Integrating sustainability grand challenges and active, experiential learning into undergraduate engineering education
Engineering education can provide students with the tools to address complex, multidisciplinary grand challenge problems in sustainable and global contexts. However, engineering education faces several challenges, including low diversity percentages, high attrition rates, and the need to better engage and prepare students for the role of a modern engineer. These challenges can be addressed by integrating sustainability grand challenges into engineering curriculum.
Two main strategies have emerged for integrating sustainability grand challenges. In the stand-alone course method, engineering programs establish one or two distinct courses that address sustainability grand challenges in depth. In the module method, engineering programs integrate sustainability grand challenges throughout existing courses. Neither method has been assessed in the literature.
This thesis aimed to develop sustainability modules, to create methods for evaluating the modules’ effectiveness on student cognitive and affective outcomes, to create methods for evaluating students’ cumulative sustainability knowledge, and to evaluate the stand-alone course method to integrate sustainability grand challenges into engineering curricula via active and experiential learning.
The Sustainable Metrics Module for teaching sustainability concepts and engaging and motivating diverse sets of students revealed that the activity portion of the module had the greatest impact on learning outcome retention.
The Game Design Module addressed methods for assessing student mastery of course content with student-developed games indicated that using board game design improved student performance and increased student satisfaction.
Evaluation of senior design capstone projects via novel comprehensive rubric to assess sustainability learned over students’ curriculum revealed that students’ performance is primarily driven by their instructor’s expectations. The rubric provided a universal tool for assessing students’ sustainability knowledge and could also be applied to sustainability-focused projects.
With this in mind, engineering educators should pursue modules that connect sustainability grand challenges to engineering concepts, because student performance improves and students report higher satisfaction. Instructors should utilize pedagogies that engage diverse students and impact concept retention, such as active and experiential learning. When evaluating the impact of sustainability in the curriculum, innovative assessment methods should be employed to understand student mastery and application of course concepts and the impacts that topics and experiences have on student satisfaction.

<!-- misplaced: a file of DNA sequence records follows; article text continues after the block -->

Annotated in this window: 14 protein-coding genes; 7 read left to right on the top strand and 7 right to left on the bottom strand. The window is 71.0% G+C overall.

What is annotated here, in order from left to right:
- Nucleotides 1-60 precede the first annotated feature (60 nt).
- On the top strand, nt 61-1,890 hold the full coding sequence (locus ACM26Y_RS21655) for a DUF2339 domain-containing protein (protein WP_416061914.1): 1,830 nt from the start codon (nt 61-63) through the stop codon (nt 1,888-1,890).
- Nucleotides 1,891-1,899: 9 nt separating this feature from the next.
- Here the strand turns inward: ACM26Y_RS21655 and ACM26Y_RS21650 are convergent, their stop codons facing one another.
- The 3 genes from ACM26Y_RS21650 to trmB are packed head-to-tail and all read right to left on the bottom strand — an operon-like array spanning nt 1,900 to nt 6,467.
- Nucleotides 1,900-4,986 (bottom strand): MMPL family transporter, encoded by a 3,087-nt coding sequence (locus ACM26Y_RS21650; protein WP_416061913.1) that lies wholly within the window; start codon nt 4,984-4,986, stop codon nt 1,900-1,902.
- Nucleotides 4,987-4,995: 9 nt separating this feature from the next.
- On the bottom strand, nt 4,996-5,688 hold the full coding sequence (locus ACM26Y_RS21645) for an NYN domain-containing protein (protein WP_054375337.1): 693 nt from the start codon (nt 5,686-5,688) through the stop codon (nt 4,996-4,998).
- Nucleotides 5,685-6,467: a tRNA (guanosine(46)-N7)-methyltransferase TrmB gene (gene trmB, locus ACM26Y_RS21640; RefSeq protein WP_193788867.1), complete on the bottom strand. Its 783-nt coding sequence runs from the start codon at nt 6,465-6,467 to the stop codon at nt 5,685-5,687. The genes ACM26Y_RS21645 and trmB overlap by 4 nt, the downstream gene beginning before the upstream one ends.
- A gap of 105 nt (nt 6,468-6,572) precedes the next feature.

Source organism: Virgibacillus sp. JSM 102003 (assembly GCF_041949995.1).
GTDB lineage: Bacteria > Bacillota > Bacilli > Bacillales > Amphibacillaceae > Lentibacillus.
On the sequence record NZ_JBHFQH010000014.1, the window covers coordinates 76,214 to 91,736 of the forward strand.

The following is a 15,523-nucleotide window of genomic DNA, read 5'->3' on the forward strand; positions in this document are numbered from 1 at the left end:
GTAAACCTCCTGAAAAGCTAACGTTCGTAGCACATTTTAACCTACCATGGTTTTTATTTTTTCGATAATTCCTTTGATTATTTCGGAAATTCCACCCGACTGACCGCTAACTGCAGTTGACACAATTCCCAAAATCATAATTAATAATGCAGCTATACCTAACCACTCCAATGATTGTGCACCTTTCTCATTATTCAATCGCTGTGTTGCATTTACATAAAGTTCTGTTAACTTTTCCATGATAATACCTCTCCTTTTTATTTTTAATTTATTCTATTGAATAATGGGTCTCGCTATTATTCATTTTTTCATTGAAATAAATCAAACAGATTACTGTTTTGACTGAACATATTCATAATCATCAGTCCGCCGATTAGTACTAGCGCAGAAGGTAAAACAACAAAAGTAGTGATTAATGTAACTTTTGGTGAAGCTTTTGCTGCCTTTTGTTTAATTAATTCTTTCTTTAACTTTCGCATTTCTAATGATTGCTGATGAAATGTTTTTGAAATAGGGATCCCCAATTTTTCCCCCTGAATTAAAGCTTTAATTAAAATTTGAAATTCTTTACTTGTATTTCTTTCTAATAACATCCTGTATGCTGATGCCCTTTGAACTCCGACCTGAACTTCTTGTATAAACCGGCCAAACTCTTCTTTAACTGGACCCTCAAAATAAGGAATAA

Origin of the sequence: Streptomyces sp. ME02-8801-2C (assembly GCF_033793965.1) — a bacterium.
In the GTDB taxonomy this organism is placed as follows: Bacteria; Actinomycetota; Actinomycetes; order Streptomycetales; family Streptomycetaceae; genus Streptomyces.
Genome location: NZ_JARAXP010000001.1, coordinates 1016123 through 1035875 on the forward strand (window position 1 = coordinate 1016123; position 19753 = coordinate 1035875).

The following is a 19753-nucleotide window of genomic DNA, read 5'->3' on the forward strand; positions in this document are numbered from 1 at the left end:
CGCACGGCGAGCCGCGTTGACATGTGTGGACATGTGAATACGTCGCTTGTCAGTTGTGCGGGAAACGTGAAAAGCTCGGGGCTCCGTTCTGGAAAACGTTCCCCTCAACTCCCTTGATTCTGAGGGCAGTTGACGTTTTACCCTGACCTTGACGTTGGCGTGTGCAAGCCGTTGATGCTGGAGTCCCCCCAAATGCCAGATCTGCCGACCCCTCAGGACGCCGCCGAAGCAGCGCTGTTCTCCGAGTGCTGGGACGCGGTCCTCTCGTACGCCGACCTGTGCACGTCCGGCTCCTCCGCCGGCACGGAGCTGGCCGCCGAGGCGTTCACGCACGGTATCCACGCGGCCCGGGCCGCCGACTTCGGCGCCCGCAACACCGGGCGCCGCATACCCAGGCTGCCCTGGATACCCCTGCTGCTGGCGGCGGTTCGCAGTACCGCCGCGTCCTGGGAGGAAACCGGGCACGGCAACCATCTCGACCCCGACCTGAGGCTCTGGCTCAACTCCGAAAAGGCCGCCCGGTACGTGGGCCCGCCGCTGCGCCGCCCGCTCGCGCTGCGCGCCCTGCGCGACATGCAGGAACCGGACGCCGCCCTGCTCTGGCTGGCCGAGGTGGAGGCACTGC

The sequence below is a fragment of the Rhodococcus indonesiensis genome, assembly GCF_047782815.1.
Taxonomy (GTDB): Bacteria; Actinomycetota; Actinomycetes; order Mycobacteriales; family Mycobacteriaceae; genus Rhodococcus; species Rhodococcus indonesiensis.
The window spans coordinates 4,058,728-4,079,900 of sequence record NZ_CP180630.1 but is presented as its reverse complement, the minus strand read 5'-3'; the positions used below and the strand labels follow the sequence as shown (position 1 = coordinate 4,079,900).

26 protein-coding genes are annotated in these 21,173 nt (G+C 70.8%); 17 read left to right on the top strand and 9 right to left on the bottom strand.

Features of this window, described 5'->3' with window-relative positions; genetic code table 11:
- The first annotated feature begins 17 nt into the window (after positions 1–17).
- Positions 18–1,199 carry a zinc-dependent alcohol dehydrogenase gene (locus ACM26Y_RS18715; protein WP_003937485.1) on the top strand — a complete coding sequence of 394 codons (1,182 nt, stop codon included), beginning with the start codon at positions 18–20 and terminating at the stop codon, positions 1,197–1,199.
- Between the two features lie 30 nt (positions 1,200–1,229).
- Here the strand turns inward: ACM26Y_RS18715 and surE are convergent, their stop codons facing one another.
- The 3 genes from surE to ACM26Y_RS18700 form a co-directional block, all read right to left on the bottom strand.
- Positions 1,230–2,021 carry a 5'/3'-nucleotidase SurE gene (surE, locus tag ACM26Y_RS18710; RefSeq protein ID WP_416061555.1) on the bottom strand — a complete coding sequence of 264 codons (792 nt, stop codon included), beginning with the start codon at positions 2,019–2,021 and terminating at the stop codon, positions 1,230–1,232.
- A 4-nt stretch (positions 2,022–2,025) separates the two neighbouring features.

A simplified bilinear moment-curvature model are derived based on the moment-curvature response generated from a parameterized stress-strain response of strain softening and or strain-hardening material by Dr. Barzin Mobasher and Dr. Chote Soranakom. Closed form solutions are developed for deflection calculations of determinate beams subjected to usual loading patterns at any load stage. The solutions are based on a bilinear moment curvature response characterized by the flexural crack initiation and ultimate capacity based on a deflection hardening behavior. Closed form equations for deflection calculation are presented for simply supported beams under three point bending, four point bending, uniform load, concentrated moment at the middle, pure bending, and for cantilever beam under a point load at the end, a point load with an arbitrary distance from the fixed end, and uniform load. These expressions are derived for pre-cracked and post cracked regions. A parametric study is conducted to examine the effects of moment and curvature at the ultimate stage to moment and curvature at the first crack ratios on the deflection. The effectiveness of the simplified closed form solution is demonstrated by comparing the analytical load deflection response and the experimental results for three point and four point bending. The simplified bilinear moment-curvature model is modified by imposing the deflection softening behavior so that it can be widely implemented in the analysis of 2-D panels. The derivations of elastic solutions and yield line approach of 2-D panels are presented. Effectiveness of the proposed moment-curvature model with various types of panels is verified by comparing the simulated data with the experimental data of panel test.